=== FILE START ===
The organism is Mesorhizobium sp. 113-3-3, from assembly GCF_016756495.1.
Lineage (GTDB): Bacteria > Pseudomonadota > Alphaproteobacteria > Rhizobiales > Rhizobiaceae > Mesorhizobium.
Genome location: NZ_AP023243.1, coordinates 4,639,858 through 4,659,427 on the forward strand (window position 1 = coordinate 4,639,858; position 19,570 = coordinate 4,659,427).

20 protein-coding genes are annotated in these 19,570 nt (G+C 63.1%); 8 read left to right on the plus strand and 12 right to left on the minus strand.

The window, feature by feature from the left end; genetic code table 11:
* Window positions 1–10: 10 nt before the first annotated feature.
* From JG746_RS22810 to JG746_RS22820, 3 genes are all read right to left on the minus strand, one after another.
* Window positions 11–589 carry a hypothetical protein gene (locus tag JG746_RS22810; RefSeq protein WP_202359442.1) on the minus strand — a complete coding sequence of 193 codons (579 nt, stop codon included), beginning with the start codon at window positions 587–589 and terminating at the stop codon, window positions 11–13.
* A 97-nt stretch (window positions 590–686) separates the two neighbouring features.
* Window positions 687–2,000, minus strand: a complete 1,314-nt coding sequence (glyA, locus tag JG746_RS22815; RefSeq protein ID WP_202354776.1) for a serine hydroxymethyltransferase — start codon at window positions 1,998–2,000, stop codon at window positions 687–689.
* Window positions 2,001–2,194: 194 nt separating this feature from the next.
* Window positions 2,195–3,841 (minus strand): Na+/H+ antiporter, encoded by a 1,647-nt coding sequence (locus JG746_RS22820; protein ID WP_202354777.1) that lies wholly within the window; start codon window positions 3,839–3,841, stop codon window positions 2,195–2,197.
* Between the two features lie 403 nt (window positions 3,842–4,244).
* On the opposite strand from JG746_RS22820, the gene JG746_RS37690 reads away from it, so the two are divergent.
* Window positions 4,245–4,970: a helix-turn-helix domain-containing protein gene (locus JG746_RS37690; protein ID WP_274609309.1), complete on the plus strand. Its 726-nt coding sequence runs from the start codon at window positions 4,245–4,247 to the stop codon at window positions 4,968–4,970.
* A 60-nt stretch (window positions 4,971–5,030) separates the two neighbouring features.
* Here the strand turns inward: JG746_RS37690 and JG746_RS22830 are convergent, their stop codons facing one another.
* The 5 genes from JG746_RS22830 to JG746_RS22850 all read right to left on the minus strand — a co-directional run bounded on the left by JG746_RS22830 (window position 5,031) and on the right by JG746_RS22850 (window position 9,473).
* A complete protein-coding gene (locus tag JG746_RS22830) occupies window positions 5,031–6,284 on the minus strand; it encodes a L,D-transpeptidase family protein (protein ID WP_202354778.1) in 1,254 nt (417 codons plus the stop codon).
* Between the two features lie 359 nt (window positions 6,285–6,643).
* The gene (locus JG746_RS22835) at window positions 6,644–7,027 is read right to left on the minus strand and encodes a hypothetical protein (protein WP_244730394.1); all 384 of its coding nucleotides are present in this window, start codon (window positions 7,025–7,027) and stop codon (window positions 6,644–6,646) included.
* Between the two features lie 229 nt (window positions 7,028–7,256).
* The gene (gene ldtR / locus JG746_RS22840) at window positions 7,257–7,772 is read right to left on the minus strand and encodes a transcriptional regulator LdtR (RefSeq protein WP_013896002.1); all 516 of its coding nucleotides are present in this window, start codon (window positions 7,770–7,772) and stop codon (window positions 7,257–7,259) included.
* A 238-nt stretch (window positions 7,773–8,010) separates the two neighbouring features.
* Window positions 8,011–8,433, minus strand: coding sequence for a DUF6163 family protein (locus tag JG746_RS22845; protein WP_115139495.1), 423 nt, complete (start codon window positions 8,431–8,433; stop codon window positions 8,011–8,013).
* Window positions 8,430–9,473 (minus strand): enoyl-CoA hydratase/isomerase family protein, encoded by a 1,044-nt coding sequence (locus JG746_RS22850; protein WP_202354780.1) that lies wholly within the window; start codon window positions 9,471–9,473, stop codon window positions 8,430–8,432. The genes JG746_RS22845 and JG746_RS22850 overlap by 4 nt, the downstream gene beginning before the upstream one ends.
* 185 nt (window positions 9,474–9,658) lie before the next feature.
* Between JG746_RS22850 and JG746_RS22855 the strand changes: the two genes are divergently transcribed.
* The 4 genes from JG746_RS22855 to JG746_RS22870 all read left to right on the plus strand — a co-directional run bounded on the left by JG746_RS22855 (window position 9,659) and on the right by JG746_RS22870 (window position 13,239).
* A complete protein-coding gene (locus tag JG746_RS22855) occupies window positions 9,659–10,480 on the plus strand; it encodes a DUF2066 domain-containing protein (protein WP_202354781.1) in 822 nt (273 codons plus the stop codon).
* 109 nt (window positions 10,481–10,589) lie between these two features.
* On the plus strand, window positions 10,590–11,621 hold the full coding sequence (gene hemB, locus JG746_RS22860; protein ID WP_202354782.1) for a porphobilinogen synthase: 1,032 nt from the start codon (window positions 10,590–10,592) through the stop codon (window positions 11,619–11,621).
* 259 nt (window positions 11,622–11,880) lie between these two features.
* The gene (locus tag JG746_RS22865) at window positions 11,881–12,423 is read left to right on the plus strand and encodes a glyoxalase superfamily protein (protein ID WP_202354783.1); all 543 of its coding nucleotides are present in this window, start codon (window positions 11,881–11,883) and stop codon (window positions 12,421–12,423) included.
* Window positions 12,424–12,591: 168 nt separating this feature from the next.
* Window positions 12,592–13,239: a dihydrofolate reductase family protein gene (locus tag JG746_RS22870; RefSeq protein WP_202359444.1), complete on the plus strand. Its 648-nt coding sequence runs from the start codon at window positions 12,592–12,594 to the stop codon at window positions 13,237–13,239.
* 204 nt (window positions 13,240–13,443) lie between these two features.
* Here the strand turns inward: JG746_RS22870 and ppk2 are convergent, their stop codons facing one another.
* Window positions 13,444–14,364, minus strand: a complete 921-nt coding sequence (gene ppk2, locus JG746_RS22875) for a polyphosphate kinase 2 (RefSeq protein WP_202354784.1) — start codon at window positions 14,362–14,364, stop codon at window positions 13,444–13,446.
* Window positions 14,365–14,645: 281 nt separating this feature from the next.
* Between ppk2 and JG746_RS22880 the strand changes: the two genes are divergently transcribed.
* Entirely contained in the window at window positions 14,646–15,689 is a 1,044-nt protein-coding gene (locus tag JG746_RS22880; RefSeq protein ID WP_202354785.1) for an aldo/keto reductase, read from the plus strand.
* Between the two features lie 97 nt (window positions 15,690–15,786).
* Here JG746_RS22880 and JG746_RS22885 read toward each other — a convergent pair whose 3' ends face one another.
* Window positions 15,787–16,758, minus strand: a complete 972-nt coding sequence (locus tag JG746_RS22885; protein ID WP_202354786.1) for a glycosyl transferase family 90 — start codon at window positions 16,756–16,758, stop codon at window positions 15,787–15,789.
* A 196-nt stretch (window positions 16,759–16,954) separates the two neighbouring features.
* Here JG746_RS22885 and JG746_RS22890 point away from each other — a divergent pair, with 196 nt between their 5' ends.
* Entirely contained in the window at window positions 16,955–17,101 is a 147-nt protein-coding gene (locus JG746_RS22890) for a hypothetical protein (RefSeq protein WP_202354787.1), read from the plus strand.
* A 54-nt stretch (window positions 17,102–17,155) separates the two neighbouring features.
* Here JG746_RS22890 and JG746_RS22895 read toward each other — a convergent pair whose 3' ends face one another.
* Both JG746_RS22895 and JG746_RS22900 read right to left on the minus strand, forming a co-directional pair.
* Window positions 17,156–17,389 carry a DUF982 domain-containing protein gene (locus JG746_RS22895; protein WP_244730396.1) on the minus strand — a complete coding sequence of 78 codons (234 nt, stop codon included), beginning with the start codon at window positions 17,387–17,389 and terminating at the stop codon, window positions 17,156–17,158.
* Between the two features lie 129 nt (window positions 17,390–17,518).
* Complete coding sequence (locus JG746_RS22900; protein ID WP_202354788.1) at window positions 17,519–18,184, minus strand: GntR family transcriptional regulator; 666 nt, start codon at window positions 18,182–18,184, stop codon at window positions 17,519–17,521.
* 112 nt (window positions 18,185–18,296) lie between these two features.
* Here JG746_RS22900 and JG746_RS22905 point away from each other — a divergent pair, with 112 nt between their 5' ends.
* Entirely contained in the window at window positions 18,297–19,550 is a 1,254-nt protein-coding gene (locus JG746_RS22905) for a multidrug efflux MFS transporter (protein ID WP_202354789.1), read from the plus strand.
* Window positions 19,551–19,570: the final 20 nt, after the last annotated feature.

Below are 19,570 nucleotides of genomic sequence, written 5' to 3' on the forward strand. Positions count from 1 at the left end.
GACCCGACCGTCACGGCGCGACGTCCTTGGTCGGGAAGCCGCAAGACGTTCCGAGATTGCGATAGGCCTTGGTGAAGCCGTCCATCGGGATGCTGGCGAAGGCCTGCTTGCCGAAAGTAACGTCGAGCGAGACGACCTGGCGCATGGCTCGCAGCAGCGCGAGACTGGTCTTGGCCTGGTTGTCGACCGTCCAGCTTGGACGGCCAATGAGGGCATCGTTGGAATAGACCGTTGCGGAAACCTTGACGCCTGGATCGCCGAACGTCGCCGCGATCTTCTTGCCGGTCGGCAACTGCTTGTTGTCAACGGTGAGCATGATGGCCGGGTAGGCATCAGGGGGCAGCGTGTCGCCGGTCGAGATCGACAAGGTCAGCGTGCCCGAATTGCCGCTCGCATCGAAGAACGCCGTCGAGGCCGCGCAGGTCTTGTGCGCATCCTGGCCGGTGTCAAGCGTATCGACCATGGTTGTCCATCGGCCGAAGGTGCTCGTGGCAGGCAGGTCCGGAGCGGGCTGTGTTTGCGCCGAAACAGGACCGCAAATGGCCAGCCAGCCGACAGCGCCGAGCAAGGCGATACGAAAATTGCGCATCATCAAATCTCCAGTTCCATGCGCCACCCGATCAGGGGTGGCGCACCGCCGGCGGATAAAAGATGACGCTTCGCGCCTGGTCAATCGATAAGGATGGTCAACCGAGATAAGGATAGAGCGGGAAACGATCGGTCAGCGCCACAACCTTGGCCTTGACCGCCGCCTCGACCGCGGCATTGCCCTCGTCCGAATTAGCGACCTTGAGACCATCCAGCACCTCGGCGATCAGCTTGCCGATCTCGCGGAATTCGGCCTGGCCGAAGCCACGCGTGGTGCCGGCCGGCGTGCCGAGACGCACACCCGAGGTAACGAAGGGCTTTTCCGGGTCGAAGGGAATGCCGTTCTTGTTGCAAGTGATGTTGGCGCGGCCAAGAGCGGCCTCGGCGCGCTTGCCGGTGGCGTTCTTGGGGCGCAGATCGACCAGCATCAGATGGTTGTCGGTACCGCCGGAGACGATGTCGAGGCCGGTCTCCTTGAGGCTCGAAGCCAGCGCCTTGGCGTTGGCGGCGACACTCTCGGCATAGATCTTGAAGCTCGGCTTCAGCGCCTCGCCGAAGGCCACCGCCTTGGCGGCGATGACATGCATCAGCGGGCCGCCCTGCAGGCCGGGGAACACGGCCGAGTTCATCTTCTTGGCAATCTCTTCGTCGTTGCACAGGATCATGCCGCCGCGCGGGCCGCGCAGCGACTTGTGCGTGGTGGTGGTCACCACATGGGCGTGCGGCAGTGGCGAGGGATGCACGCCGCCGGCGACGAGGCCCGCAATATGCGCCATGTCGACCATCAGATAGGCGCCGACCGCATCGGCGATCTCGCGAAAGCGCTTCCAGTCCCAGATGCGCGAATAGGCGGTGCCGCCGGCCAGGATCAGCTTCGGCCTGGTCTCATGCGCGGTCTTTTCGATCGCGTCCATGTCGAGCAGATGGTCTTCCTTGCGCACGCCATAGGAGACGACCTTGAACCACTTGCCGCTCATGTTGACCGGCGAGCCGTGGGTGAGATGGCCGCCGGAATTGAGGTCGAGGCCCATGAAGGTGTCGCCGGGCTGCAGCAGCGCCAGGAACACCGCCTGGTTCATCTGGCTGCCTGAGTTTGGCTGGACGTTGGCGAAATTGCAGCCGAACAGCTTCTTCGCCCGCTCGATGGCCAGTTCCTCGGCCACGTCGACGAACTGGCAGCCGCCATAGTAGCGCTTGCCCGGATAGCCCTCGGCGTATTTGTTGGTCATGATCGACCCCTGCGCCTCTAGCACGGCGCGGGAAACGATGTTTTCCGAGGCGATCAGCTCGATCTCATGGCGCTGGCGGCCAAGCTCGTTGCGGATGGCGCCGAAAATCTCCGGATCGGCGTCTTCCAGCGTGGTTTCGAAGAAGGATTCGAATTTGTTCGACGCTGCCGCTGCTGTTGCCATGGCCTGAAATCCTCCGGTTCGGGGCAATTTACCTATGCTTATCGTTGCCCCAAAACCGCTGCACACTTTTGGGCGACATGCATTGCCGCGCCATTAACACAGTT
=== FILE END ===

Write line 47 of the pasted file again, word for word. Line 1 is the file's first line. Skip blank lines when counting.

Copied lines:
* Here JG746_RS22885 and JG746_RS22890 point away from each other — a divergent pair, with 196 nt between their 5' ends.